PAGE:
A new report argues that bitcoin should be considered the first in a new kind of asset class.
The paper was produced by digital currency exchange and wallet startup Coinbase and ARK Invest, an investment management firm that specializes in disruptive technologies and offers financial products tied to bitcoin.
The white paper, written using data from Coinbase, TradeBlock, the SP 500 Index and several additional industry benchmarks, outlines four approaches to characterizing assets before laying out the argument that traditional investors should view “cryptocurrency” as an entirely new asset class.
ARK Invest analyst Chris Burniske, who co-authored the report, said that the project started as an exploration between the two companies of how people use gold to buy bitcoin.
Burniske told CoinDesk:
“We realized this is a bigger story than comparing bitcoin and gold. This is about bitcoin and cryptocurrencies maturing into their own asset class.”
The new report builds on a 1997 paper about asset class characterization, which breaks down assets into three categories: capital assets, consumable/ transformable assets, and store-of-value assets.
Burniske and co-author Adam White, who serves as vice president for Coinbase, go on to define four distinct characteristics of traditional asset classes, positioning bitcoin both within and beyond those traditional definitions.
Liquidity and distinctness
The first characteristic of an asset class that the report outlines relates to what it calls “investability”. This, according to the report, pertains to whether an asset class provides sufficient liquidity and opportunity to invest.
In the case of bitcoin, ARK Invest and Coinbase analyzed bitcoin exchange trading volumes from July 2011 through the first quarter of 2016 to determine the liquidity available to investors.
Using data obtained from Bitcoinity and Tradeblock’s XBX Index, the paper shows steadily increasing volume, reaching as much as $1b per day through April of this year – though it acknowledges that this high figure is driven by self-reported figures not subject to third-party validation.
Next, the report defines a traditional currency relative to its “politico-economic features”. To be an asset, the report argues, the entity needs to have a unique profile that “arises” from its value, governance and use cases.
In each case, the report draws distinctions between bitcoin and traditional asset classes.
For example, bitcoin’s operational model, in which transactions are broadcast and verified on an open network, results in a predictable, “mathematically metered” release of the asset. By 2140, 21m bitcoins in the market will exist – by comparison, roughly 15.6m bitcoins have been created to date.
According to figures provided in the paper, that’s distinct from both the US monetary base and gold supply, which increase at sporadic rates based on data from the Federal Reserve Bank of St. Louis and Number Sleuth’s “All the World’s Gold Facts”.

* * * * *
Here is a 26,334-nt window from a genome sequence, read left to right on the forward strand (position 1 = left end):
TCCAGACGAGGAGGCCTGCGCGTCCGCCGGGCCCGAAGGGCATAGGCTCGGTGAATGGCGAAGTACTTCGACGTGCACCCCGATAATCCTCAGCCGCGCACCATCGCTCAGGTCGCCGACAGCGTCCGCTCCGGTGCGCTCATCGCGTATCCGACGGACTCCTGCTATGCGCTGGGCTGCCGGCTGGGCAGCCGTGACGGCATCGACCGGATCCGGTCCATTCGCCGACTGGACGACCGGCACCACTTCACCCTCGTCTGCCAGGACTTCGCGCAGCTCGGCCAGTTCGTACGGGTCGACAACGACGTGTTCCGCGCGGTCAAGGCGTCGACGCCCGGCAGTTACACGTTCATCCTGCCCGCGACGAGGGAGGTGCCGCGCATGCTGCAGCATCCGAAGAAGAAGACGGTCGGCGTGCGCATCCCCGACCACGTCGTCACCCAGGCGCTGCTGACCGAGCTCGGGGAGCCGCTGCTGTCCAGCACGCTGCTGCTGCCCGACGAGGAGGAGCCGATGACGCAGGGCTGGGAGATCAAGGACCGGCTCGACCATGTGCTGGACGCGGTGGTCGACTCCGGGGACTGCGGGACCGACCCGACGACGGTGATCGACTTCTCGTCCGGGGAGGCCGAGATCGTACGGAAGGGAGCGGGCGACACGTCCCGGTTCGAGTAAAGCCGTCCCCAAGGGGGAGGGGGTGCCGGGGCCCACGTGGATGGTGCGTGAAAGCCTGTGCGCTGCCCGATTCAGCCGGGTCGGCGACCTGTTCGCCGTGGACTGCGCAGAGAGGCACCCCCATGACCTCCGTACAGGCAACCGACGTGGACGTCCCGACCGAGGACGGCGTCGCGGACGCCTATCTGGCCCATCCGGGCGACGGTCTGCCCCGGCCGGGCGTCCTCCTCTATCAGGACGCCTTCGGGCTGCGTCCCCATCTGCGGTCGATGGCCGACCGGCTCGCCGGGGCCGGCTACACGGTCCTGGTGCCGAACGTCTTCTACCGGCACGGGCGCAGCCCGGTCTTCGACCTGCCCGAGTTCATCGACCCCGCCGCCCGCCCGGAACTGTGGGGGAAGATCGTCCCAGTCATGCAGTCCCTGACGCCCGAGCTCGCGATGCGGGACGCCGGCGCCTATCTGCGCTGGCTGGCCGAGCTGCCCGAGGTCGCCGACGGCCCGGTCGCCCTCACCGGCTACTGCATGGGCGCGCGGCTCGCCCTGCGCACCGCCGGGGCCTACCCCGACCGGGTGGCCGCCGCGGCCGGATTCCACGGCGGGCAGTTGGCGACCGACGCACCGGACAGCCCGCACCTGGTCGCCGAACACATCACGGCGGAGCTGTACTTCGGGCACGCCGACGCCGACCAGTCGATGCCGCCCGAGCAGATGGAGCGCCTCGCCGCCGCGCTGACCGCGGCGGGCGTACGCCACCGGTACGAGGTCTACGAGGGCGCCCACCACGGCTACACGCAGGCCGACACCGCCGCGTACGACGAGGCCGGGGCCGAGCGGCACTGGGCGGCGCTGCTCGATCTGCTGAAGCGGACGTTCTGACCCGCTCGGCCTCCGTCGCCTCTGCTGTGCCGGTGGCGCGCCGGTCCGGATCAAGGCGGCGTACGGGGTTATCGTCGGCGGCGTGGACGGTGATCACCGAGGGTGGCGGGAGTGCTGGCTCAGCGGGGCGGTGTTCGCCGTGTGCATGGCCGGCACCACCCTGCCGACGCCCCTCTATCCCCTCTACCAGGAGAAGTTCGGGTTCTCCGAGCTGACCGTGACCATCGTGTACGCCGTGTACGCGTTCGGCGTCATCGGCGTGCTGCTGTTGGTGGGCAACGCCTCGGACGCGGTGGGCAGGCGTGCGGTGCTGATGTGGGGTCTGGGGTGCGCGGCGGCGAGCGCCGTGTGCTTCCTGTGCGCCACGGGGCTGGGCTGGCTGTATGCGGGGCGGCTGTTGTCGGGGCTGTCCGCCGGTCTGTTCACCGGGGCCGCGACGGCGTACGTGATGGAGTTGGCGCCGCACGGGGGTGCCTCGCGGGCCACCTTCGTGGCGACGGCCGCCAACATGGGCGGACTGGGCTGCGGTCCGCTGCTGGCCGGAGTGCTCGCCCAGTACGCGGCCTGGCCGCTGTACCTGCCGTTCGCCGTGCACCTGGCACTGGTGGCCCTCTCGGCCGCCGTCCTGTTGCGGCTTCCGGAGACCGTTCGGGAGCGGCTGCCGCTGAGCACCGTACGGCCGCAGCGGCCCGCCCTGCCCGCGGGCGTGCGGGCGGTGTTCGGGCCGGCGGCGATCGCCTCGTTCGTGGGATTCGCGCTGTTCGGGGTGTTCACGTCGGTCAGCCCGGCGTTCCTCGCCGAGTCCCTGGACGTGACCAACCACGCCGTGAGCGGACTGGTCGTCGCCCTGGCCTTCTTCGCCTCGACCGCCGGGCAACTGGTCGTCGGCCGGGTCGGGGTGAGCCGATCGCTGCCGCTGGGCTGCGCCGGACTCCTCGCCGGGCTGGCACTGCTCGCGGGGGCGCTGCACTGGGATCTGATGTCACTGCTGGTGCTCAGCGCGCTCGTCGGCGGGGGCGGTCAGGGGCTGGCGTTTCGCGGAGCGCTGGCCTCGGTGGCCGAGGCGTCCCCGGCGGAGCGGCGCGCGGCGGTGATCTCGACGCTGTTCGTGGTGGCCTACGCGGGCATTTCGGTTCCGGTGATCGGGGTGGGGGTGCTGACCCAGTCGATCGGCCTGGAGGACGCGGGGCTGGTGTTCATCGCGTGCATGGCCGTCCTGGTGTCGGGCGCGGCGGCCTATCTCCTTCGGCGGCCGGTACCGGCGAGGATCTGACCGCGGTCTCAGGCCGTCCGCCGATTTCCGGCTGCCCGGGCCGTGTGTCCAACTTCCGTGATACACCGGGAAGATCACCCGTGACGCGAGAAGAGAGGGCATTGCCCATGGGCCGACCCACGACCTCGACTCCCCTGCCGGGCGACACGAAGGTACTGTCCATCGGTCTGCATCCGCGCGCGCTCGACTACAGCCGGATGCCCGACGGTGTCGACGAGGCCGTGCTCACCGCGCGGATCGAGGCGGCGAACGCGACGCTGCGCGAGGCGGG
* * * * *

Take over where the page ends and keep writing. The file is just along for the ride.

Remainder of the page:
The report argues:
“Compared to bitcoin, no asset has evolved from concept to billions of dollars in stored value so quickly. Moreover, no asset in history has followed such a predictable supply trajectory.”
The third trait used in the report to define traditional assets and help position cryptocurrencies as a new asset class relates to “price independence”, a characteristic that suggest how assets should exhibit a low correlation on returns relative to other assets in the marketplace.
Put more simply, an asset needs to be sufficiently independent from the value of other existing assets.
Using data sourced from Bloomberg and TradeBlock, ARK Invest and Coinbase compare bitcoin with the SP 500, along with data on US bonds, gold, real estate, oil, and emerging market currencies.
“Strikingly, bitcoin’s price movements have been separate and distinct from those of other asset classes during the last five years,” the report states. “It is the only asset that maintains consistently low correlations with every other asset.”
Lastly, ARK Invest and Coinbase argue that the first three characteristics of traditional asset classes need to differentiate the risk-reward profile of the entity, leading to easily defined returns and a degree of volatility.
Using the Sharpe Ratio, which measures the returns on an investment per unit of risk, the authors of the report analyzed a five-year span from May 2011 through May 2016.
With data sourced from the XBX Index, the report shows that, during the five-year period, the average daily volatility compared to the previous year decreased from about 10% to about 4%.
Bitcoin’s daily volatility in May 2016 was roughly a third of that figure compared to five years ago, and 24% less than at the start of May 2015, according to the paper.
Image via Shutterstock